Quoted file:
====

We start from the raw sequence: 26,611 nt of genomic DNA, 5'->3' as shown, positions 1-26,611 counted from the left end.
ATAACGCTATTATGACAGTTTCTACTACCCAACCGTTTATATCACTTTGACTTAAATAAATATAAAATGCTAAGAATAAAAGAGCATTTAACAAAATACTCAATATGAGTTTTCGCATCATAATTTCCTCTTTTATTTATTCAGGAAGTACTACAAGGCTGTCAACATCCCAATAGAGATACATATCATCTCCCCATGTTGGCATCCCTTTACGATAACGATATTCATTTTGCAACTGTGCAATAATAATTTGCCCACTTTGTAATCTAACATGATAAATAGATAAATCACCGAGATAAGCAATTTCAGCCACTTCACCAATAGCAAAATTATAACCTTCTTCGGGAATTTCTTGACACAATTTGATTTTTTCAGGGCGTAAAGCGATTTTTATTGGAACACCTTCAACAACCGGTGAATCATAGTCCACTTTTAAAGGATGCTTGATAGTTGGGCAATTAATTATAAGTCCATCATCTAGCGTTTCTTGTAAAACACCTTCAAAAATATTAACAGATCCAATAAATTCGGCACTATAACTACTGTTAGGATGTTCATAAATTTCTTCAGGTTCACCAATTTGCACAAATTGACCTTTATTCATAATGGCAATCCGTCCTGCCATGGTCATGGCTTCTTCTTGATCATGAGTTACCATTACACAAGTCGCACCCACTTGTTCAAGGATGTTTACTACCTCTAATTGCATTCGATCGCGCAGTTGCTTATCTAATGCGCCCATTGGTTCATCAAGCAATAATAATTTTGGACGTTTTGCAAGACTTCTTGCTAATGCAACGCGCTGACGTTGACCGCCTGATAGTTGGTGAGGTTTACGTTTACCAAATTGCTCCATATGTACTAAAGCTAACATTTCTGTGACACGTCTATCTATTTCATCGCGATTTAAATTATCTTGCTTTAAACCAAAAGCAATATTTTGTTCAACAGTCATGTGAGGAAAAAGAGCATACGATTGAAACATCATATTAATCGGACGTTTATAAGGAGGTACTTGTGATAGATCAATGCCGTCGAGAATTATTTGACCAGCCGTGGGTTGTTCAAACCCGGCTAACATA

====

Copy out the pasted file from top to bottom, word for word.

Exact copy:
We start from the raw sequence: 26,611 nt of genomic DNA, 5'->3' as shown, positions 1-26,611 counted from the left end.
ATAACGCTATTATGACAGTTTCTACTACCCAACCGTTTATATCACTTTGACTTAAATAAATATAAAATGCTAAGAATAAAAGAGCATTTAACAAAATACTCAATATGAGTTTTCGCATCATAATTTCCTCTTTTATTTATTCAGGAAGTACTACAAGGCTGTCAACATCCCAATAGAGATACATATCATCTCCCCATGTTGGCATCCCTTTACGATAACGATATTCATTTTGCAACTGTGCAATAATAATTTGCCCACTTTGTAATCTAACATGATAAATAGATAAATCACCGAGATAAGCAATTTCAGCCACTTCACCAATAGCAAAATTATAACCTTCTTCGGGAATTTCTTGACACAATTTGATTTTTTCAGGGCGTAAAGCGATTTTTATTGGAACACCTTCAACAACCGGTGAATCATAGTCCACTTTTAAAGGATGCTTGATAGTTGGGCAATTAATTATAAGTCCATCATCTAGCGTTTCTTGTAAAACACCTTCAAAAATATTAACAGATCCAATAAATTCGGCACTATAACTACTGTTAGGATGTTCATAAATTTCTTCAGGTTCACCAATTTGCACAAATTGACCTTTATTCATAATGGCAATCCGTCCTGCCATGGTCATGGCTTCTTCTTGATCATGAGTTACCATTACACAAGTCGCACCCACTTGTTCAAGGATGTTTACTACCTCTAATTGCATTCGATCGCGCAGTTGCTTATCTAATGCGCCCATTGGTTCATCAAGCAATAATAATTTTGGACGTTTTGCAAGACTTCTTGCTAATGCAACGCGCTGACGTTGACCGCCTGATAGTTGGTGAGGTTTACGTTTACCAAATTGCTCCATATGTACTAAAGCTAACATTTCTGTGACACGTCTATCTATTTCATCGCGATTTAAATTATCTTGCTTTAAACCAAAAGCAATATTTTGTTCAACAGTCATGTGAGGAAAAAGAGCATACGATTGAAACATCATATTAATCGGACGTTTATAAGGAGGTACTTGTGATAGATCAATGCCGTCGAGAATTATTTGACCAGCCGTGGGTTGTTCAAACCCGGCTAACATA